Tuesday, 19 June 2012

Draft Presentation of my FL plan

Kia ora koutou

Congratulations on nearly finishing!

I've separated my draft presentation of my FL plan into 3 parts.

You can choose which you want to watch and as the links connect to swf files you can skip through any material. The files do contain sound but they are fine just to read through as well so if you don't like the beats - you can mute it. I do let you know when there is actual audio clips (there are 3 interviews in total with other learners). Also they take a couple minutes to load...

 Here's a summary...

1. Introduction- looks at my understanding of FL (3 minutes). see LINK

2. Part 2 discusses how key learning theories, concepts (such as Cultural Sensitivity) and organisational policies/strategies continue to shape FL in my course (4 minutes). see LINK

3. I look at one learning approach and discuss how access, equity, diversity, inclusivity, sustainability & open education factors can shape flexible learning specific to this context. (NOTE: the presentation is 5 minutes- but there are 2 interviews worth listening to for about 5 minutes also -your choice!). see LINK

I am presenting next Monday and any feedback is welcome.
In my presentation I intend to pick a few key slides from the above presentations so I can keep to time...
Thanks Gina

PS here are the url details to cut and paste into your browser if the links above are not working....

1. INTRO:                               http://swfcabin.com/open/1340121532
2. KEY CONCEPTS:             http://www.swfcabin.com/open/1340122766
3. EXAMPLE:                        http://www.swfcabin.com/open/1340123101


  1. Gina your three presentations are inspiring and so interesting to listen to and watch. Your understanding about the principles of flexible learning and the application to your teaching flowed so easily in the way you explained it in this medium.

    Your analysis of aspects of flexible learning, and the illustration of key points using interviews with practitioners demonstrated your stance clearly. Using strategies such as the discussion forum activities to build in some interaction and engagement is a good way to encourage discovery learning. Your rationale for the choice of strategies is well explained. I thoroughly enjoyed these presentations.

    It was particularly useful to see your critique about the pros and cons of the constructivist theory of learning.

    Regarding open education practices, do you see a way to encourage students to interact with the wider community online? For example, to connect with bloggers around some of the topics you teach, or professional networks or discussion forums? Or could the students be encouraged to use media sharing sites (slideshare, Youtube, Flickr, Picassa) to give each other feedback on images, video or audio that they either source or create?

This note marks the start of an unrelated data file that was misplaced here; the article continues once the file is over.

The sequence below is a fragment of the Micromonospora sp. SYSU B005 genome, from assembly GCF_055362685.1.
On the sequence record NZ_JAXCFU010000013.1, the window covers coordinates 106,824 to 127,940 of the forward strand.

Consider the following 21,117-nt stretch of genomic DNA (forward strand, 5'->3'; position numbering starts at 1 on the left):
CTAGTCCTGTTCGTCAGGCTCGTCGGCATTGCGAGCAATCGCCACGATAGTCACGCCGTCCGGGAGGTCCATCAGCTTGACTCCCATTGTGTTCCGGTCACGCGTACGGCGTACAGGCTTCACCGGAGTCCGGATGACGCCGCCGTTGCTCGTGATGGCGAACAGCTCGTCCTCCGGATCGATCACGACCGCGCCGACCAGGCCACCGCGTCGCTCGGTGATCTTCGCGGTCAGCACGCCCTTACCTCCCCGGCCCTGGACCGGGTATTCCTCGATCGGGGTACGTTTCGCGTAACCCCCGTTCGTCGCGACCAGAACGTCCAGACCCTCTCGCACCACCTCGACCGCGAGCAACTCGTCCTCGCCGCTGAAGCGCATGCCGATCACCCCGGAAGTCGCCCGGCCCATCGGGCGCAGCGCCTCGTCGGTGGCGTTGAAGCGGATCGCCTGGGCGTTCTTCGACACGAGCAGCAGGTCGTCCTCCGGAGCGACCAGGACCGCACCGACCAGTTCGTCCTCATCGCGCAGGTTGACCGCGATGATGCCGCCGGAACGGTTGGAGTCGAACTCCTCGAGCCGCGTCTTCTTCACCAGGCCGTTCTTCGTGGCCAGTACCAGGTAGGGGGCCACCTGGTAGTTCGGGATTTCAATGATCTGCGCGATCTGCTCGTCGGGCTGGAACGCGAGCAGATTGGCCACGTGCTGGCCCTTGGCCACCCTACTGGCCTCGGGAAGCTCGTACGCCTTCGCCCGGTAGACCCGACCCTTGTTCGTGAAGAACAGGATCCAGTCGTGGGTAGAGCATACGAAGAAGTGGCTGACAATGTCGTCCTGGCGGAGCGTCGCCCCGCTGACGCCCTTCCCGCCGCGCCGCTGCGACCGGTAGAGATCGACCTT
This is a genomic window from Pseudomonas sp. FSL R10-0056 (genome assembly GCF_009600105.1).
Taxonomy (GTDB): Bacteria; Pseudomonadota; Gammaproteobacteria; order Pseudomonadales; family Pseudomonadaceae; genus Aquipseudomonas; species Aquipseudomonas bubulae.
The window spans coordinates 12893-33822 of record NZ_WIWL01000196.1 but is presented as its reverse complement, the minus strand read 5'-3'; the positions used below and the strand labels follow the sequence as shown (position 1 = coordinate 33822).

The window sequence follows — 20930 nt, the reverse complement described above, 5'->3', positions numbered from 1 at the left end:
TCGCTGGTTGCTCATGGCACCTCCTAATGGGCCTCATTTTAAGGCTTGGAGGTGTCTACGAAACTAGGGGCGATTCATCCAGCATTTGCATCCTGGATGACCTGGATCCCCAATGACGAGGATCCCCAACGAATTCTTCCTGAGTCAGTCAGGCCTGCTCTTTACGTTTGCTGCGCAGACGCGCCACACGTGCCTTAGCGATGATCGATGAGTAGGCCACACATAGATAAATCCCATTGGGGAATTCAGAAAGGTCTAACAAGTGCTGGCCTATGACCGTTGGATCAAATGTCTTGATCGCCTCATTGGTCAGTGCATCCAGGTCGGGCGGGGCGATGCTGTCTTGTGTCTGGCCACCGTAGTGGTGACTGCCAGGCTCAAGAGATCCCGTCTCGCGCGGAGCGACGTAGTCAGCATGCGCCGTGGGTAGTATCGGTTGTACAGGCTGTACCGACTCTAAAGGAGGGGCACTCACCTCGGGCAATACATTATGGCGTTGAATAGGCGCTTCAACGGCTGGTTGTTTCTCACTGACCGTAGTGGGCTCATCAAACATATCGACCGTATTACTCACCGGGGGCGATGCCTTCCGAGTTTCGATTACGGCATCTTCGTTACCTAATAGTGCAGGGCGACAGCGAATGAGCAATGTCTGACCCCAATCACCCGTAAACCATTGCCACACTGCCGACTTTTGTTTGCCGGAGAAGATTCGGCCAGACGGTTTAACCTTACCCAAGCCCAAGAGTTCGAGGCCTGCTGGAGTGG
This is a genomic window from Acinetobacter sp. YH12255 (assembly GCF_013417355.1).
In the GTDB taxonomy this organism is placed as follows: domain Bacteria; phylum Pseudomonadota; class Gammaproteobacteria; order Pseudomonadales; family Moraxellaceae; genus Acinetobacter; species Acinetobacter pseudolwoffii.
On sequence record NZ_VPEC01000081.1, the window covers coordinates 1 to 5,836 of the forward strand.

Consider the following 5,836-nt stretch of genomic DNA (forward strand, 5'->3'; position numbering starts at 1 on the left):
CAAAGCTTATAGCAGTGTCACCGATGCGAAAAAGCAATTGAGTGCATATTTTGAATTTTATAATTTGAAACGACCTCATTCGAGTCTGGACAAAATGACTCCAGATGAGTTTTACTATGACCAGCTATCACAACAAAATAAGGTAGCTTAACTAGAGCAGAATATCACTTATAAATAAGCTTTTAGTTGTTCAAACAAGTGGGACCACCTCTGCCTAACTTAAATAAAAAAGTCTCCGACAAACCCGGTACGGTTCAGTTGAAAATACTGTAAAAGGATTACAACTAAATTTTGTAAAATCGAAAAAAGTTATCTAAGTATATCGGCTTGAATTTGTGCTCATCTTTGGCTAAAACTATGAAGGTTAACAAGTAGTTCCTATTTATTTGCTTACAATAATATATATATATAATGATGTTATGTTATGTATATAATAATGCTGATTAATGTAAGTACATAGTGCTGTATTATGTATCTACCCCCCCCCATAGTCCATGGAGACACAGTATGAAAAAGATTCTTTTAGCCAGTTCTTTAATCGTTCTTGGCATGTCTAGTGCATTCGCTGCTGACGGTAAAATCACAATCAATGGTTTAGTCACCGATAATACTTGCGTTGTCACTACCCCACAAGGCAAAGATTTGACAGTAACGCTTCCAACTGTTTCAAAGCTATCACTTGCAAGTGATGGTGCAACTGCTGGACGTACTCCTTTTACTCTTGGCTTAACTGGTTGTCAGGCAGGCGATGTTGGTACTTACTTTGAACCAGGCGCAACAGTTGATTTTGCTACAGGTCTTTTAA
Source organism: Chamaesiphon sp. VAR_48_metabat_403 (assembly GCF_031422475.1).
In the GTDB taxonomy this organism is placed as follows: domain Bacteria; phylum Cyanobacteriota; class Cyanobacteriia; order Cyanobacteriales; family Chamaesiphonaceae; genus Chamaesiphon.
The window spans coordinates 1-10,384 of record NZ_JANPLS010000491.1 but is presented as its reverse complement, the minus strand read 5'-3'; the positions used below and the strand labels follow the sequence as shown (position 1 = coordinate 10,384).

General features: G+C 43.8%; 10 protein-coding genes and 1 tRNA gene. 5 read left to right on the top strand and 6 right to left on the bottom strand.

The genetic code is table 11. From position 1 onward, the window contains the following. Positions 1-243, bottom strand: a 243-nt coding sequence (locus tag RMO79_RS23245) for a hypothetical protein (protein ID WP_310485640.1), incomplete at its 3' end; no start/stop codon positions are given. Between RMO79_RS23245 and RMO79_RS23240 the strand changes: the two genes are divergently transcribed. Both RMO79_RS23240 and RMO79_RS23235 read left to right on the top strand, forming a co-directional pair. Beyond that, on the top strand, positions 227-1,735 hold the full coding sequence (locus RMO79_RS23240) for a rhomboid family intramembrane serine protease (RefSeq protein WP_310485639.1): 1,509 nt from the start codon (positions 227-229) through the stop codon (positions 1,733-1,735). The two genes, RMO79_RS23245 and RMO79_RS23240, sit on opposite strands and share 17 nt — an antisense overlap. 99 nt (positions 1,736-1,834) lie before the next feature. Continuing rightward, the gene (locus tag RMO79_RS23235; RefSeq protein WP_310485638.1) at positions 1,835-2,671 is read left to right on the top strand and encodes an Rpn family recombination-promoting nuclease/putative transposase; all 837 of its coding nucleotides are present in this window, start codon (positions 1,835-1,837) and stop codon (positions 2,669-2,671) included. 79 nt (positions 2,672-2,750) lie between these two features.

1. Thanks for your comments Bronwyn. Here's my response to your questions:

      1. Regarding open education practices, do you see a way to encourage students to interact with the wider community online? For example, to connect with bloggers around some of the topics you teach, or professional networks or discussion forums?

      Me and Alexa are laooking at this next year with the merging of the two courses in terms of accessing blogs. In terms of interacting with the wider community the students in this class already have a heavy focus on this as they engage with runaka at hui, they meet many guest speakers from across the community where interaction is encouraged and they are working on placement while doing this paper. The discussion forums would be reflecting on all these sources so I'm not sure if they need to seek more of this??

      2. Or could the students be encouraged to use media sharing sites (slideshare, Youtube, Flickr, Picassa) to give each other feedback on images, video or audio that they either source or create?

      I made a small point on slide 13 in the 2nd presentation re: having software to support trend technology. So we could look at this too if the various parties are happy. This is because is if students ant to use an image from hui- there are restrictions about putting this in an open forum which includes online. The same may apply to placements and this would need some ethical analysis and conversations to take place with the stakeholders.

  2. Gina some further suggestions for your plan. I think it is great that you are going to give students choice about the type of media they post on the discussion forums. I do think you could expand on this strategy. Some ideas how this might be done:

    - encourage the use of media including web 2.0 tools that will enhance collaboration and sharing of ideas. How could you do this? (Otherwise, they will just continue to write posts.) Here is a suggestion.
    - get everyone to try the same approach for one activity, e.g., taking photos and putting them in a Flickr or Picassa album (called a Set) with short written descriptions of what they are trying to illustrate with the images. Anyone with an ordinary cellphone can do this.